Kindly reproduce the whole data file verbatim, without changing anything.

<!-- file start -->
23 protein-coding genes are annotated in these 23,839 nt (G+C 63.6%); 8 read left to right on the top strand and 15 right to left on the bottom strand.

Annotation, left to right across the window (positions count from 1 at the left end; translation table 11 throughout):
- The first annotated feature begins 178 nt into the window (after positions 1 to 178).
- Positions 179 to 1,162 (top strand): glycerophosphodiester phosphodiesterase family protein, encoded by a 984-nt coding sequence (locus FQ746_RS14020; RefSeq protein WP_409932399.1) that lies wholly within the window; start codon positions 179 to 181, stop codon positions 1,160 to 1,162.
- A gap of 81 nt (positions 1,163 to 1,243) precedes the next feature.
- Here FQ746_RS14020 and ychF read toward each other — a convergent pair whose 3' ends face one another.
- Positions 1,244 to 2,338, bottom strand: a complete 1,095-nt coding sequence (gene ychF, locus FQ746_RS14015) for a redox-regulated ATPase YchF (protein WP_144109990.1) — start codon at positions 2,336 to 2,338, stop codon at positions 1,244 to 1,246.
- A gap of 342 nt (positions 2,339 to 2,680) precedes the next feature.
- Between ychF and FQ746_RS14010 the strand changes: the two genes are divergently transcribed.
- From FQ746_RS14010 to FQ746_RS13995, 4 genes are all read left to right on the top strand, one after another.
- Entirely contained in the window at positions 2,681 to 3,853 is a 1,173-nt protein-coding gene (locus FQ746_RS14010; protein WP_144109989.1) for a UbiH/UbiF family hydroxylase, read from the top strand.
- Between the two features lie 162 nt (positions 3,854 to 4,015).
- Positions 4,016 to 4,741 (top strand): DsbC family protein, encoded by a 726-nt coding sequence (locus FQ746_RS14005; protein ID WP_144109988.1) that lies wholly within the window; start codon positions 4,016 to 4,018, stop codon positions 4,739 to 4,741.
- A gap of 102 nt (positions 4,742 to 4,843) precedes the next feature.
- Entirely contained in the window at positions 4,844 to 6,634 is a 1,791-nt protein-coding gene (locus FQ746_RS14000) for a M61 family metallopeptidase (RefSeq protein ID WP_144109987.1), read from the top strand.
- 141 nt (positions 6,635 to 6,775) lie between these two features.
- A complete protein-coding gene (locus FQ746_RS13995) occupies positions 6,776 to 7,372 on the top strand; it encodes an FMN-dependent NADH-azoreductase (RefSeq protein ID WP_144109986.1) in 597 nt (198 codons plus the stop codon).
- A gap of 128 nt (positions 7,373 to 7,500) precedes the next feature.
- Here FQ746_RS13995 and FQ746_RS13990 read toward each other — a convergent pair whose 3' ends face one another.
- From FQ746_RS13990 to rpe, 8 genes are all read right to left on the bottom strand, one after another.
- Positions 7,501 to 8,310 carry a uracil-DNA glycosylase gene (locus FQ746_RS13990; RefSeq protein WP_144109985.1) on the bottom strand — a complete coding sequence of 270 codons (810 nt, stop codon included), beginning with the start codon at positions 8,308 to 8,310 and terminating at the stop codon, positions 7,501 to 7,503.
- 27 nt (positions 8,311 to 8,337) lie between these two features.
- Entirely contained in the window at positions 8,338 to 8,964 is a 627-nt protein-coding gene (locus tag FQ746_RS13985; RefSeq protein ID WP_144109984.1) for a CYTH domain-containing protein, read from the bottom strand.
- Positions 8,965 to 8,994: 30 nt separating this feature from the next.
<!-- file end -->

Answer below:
23 protein-coding genes are annotated in these 23,839 nt (G+C 63.6%); 8 read left to right on the top strand and 15 right to left on the bottom strand.

Annotation, left to right across the window (positions count from 1 at the left end; translation table 11 throughout):
- The first annotated feature begins 178 nt into the window (after positions 1 to 178).
- Positions 179 to 1,162 (top strand): glycerophosphodiester phosphodiesterase family protein, encoded by a 984-nt coding sequence (locus FQ746_RS14020; RefSeq protein WP_409932399.1) that lies wholly within the window; start codon positions 179 to 181, stop codon positions 1,160 to 1,162.
- A gap of 81 nt (positions 1,163 to 1,243) precedes the next feature.
- Here FQ746_RS14020 and ychF read toward each other — a convergent pair whose 3' ends face one another.
- Positions 1,244 to 2,338, bottom strand: a complete 1,095-nt coding sequence (gene ychF, locus FQ746_RS14015) for a redox-regulated ATPase YchF (protein WP_144109990.1) — start codon at positions 2,336 to 2,338, stop codon at positions 1,244 to 1,246.
- A gap of 342 nt (positions 2,339 to 2,680) precedes the next feature.
- Between ychF and FQ746_RS14010 the strand changes: the two genes are divergently transcribed.
- From FQ746_RS14010 to FQ746_RS13995, 4 genes are all read left to right on the top strand, one after another.
- Entirely contained in the window at positions 2,681 to 3,853 is a 1,173-nt protein-coding gene (locus FQ746_RS14010; protein WP_144109989.1) for a UbiH/UbiF family hydroxylase, read from the top strand.
- Between the two features lie 162 nt (positions 3,854 to 4,015).
- Positions 4,016 to 4,741 (top strand): DsbC family protein, encoded by a 726-nt coding sequence (locus FQ746_RS14005; protein ID WP_144109988.1) that lies wholly within the window; start codon positions 4,016 to 4,018, stop codon positions 4,739 to 4,741.
- A gap of 102 nt (positions 4,742 to 4,843) precedes the next feature.
- Entirely contained in the window at positions 4,844 to 6,634 is a 1,791-nt protein-coding gene (locus FQ746_RS14000) for a M61 family metallopeptidase (RefSeq protein ID WP_144109987.1), read from the top strand.
- 141 nt (positions 6,635 to 6,775) lie between these two features.
- A complete protein-coding gene (locus FQ746_RS13995) occupies positions 6,776 to 7,372 on the top strand; it encodes an FMN-dependent NADH-azoreductase (RefSeq protein ID WP_144109986.1) in 597 nt (198 codons plus the stop codon).
- A gap of 128 nt (positions 7,373 to 7,500) precedes the next feature.
- Here FQ746_RS13995 and FQ746_RS13990 read toward each other — a convergent pair whose 3' ends face one another.
- From FQ746_RS13990 to rpe, 8 genes are all read right to left on the bottom strand, one after another.
- Positions 7,501 to 8,310 carry a uracil-DNA glycosylase gene (locus FQ746_RS13990; RefSeq protein WP_144109985.1) on the bottom strand — a complete coding sequence of 270 codons (810 nt, stop codon included), beginning with the start codon at positions 8,308 to 8,310 and terminating at the stop codon, positions 7,501 to 7,503.
- 27 nt (positions 8,311 to 8,337) lie between these two features.
- Entirely contained in the window at positions 8,338 to 8,964 is a 627-nt protein-coding gene (locus tag FQ746_RS13985; RefSeq protein ID WP_144109984.1) for a CYTH domain-containing protein, read from the bottom strand.
- Positions 8,965 to 8,994: 30 nt separating this feature from the next.